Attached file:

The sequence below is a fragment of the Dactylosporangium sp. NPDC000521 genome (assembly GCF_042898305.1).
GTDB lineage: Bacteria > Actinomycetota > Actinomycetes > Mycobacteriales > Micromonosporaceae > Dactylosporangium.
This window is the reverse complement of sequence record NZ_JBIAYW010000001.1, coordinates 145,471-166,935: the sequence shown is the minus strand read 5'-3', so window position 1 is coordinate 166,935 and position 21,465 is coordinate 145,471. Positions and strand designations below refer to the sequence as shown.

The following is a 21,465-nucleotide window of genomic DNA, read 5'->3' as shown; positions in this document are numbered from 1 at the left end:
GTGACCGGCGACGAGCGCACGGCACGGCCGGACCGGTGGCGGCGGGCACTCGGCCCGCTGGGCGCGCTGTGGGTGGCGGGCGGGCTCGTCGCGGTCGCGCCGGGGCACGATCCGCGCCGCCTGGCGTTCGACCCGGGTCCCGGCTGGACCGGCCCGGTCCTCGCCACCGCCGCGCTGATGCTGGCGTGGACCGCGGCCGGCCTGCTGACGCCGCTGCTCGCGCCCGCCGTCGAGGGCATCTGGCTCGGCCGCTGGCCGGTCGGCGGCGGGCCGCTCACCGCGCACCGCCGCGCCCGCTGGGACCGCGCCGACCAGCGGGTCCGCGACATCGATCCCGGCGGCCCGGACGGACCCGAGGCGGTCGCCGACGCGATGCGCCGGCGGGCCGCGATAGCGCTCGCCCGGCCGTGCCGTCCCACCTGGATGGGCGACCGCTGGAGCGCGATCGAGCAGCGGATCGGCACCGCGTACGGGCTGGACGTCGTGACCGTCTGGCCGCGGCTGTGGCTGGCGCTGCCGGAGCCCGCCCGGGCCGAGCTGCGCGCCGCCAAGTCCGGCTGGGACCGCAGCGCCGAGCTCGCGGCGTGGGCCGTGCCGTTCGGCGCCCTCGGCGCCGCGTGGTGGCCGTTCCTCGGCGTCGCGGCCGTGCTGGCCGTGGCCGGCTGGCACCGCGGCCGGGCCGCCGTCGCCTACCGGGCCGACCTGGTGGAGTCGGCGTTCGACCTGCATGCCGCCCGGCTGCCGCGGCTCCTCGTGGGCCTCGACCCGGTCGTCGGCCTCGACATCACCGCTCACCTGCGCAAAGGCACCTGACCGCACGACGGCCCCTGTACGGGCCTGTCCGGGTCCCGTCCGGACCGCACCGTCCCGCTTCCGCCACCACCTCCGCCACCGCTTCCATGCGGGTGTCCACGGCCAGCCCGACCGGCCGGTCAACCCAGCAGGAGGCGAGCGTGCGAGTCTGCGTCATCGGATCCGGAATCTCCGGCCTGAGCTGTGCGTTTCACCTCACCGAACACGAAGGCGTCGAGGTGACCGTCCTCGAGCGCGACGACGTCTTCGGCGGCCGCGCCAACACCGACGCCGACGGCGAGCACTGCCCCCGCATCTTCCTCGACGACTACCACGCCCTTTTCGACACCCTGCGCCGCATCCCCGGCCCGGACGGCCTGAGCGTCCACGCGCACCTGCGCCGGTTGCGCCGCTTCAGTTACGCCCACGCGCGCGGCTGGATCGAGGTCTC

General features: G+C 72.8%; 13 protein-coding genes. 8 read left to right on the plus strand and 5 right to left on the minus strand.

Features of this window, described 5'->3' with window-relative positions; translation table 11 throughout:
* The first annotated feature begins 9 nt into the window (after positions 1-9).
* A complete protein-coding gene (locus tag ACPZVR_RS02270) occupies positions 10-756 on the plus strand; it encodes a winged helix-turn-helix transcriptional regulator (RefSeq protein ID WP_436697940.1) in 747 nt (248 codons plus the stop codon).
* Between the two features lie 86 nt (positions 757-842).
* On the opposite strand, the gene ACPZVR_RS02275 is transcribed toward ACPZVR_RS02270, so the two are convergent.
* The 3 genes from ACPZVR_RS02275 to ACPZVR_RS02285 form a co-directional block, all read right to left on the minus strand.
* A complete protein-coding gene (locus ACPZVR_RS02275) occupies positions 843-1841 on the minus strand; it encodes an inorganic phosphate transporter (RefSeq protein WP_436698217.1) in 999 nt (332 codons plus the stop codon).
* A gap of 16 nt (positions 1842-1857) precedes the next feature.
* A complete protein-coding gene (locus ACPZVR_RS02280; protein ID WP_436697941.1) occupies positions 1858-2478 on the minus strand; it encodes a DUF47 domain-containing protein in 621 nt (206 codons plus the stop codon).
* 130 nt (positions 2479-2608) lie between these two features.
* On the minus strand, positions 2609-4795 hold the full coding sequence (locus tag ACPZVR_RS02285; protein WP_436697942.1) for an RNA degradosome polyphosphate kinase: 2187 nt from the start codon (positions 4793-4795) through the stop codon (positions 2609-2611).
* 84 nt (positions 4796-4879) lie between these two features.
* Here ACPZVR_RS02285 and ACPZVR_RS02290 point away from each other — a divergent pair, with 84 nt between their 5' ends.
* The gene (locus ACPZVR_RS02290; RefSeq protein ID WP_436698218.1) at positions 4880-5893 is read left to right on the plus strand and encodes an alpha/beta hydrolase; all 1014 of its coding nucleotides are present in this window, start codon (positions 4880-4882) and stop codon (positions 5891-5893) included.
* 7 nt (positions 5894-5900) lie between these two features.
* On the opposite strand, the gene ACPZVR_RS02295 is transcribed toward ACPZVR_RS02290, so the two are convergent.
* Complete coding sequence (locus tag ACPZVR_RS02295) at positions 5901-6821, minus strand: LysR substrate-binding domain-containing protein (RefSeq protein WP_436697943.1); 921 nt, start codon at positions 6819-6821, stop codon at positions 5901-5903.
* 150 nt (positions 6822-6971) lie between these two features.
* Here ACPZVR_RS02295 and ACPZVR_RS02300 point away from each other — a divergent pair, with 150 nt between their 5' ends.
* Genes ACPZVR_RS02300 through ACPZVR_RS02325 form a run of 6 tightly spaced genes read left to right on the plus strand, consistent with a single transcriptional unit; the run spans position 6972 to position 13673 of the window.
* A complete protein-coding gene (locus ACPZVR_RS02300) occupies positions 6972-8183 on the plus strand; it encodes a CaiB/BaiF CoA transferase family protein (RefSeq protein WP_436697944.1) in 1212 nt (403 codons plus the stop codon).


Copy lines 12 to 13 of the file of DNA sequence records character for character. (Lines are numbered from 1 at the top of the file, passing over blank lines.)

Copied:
* The 3 genes from ACPZVR_RS02275 to ACPZVR_RS02285 form a co-directional block, all read right to left on the minus strand.
* A complete protein-coding gene (locus ACPZVR_RS02275) occupies positions 843-1841 on the minus strand; it encodes an inorganic phosphate transporter (RefSeq protein WP_436698217.1) in 999 nt (332 codons plus the stop codon).